She loved skiing, and was able to combine that interest as well. But a distinct part of her appeal was colour and floral patterns: as she said, “Everything I did, I saw through a tropical eye.”

Throughout her career, McNish was also noted for her focus on technical aspects of textile and print design. When a new polyester fabric, Terylene, was developed, she was commissioned in 1964 to work with the manufacturers for designs for it.

Over the years, her work was featured in many exhibitions, even one in the waiting halls of the House of Commons, and discussed in several academic books. She taught design in colleges in the UK, gave lecture tours in the US and was featured in the recent documentary film, Whoever Heard of a Black Artist? Britain’s Hidden Art History.

McNish was active in London’s Caribbean community. She was one of the judges for the beauty queen contest at the 1962 Claudia Jones Carnival and was later involved with the Notting Hill Carnival as a judge. She was also an active participant in the Caribbean Arts Movement led by John La Rose, appearing in three exhibitions and a symposium of visual artists, and in 1973 designed the set and appeared on an episode on artists for the BBC TV series Full House as part of this work.

She returned regularly to Trinidad and had a love for Carnival. She was given a special three-month “return home” scholarship in the summer of 1962, when she had a large show of her work at the Government Training College and taught courses.

In 1976 she received the Chaconia Gold medal. The University of Trinidad and Tobago awarded her an honorary doctorate of fine arts in 2006.

In 2016 McNish and her husband John Weiss came to Trinidad and gave a presentation at the UTT Caribbean Academy of Fashion and Design on her work. They also participated at the bicentennial celebration of the Merikin community of South Trinidad, of which McNish’s family was a part.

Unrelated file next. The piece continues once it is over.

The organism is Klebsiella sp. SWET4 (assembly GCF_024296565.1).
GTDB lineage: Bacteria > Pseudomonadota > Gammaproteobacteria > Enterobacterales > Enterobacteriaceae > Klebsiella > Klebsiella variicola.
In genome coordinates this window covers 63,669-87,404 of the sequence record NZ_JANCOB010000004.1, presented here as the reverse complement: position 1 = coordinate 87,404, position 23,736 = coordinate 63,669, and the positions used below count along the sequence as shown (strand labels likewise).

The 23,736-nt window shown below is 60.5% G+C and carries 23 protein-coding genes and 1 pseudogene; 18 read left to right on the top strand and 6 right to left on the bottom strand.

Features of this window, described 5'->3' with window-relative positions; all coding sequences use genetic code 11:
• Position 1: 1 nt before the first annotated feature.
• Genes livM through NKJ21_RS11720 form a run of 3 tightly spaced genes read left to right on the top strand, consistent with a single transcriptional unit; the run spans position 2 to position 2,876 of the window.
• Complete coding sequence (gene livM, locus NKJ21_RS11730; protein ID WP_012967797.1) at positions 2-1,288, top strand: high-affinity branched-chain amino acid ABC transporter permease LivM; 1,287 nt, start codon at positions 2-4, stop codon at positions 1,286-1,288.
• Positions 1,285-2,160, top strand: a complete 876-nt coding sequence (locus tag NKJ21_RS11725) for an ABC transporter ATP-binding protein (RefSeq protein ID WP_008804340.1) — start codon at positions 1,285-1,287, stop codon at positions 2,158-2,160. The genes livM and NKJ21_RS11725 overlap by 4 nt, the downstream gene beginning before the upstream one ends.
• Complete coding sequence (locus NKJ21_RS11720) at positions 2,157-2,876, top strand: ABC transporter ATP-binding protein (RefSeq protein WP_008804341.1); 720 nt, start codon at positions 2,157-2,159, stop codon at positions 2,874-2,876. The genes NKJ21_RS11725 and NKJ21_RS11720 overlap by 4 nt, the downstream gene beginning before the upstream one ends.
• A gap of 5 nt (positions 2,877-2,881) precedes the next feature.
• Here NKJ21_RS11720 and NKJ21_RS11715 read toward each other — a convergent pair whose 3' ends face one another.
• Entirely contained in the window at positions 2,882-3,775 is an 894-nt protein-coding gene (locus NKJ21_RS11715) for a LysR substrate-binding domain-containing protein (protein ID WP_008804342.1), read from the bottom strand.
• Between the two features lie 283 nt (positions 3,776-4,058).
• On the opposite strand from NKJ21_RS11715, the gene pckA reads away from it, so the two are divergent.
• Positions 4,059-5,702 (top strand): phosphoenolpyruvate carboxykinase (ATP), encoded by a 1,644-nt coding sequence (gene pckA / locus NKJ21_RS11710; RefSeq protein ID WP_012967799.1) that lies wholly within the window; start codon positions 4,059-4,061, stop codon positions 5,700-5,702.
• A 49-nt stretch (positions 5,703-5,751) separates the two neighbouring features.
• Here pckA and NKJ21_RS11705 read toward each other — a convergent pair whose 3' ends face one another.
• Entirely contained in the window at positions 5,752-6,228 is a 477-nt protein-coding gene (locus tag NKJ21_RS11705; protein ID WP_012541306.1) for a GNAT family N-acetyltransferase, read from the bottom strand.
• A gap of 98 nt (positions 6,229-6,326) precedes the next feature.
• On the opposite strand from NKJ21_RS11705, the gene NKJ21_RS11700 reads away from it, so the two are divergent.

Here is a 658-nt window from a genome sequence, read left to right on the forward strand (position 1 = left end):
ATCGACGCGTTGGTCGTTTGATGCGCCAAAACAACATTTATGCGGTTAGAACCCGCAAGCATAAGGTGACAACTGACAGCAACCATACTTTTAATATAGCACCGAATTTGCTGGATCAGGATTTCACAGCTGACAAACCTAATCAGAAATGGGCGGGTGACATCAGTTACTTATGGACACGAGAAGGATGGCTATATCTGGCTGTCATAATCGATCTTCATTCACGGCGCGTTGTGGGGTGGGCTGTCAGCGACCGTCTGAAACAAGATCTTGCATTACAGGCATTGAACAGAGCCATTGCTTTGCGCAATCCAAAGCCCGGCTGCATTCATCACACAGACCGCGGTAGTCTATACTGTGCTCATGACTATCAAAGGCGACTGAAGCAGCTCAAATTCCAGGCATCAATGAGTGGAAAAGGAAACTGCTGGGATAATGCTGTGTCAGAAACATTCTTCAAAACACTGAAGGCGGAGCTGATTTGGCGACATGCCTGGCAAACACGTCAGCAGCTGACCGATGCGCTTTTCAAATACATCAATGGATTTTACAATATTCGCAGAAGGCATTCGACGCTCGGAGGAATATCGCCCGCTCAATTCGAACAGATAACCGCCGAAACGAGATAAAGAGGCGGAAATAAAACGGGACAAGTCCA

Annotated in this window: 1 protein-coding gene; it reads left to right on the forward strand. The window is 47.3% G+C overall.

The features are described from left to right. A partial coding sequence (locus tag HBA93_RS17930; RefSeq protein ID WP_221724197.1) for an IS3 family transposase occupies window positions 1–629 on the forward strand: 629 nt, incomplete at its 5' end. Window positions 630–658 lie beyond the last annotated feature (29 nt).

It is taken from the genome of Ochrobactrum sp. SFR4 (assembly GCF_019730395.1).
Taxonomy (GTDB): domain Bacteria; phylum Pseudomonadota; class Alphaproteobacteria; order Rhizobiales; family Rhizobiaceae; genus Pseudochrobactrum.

When she met co-curator of this exhibit Rose Sinclair in 2017, McNish told her, “I opened the doors for others to follow.

The ‘Colour is Mine‘ exhibition opened on April 2 at the William Morris Gallery in London and will run until September 11 2022. The exhibition features hundreds of items, including dozens of her classic textile designs, as well as paintings, photos, magazine illustrations, murals and more. Many items from her personal archives are on public display for the first time.

The exhibition is sponsored by Liberty Fabrics, which has recently made 41 of her classic fabric designs available for sale, and they are glorious in their joyful celebration of McNish’s use of flowers and nature.

Althea McNish was an activist – but in her own shy way. When asked the key to her success in an interview, she laughed and said it was her charm. Indeed, she is widely remembered for calmly always moving forward and not being concerned that she was doing something new.

Now this expansive new exhibition finally does justice to her long career and helps celebrate an amazing Trinidadian artist and designer, whom Architectural Digest declared one of “Five Female Designers Who Changed History.”

Thanks to the William Morris Gallery for the information used in this post and to Nicola Tree for her fab photos of the exhibition.

Catching up with the Manchester Open, MMU Special Collections

June 27, 2022

Where does the time go ? I finally got around to downloading all the photos from my phone onto my mac to not only free up some space in my phone’s gallery but also to see all the images I have taken on there since 2019 and subsequently forgotten about.. all 5400 of them Eek !!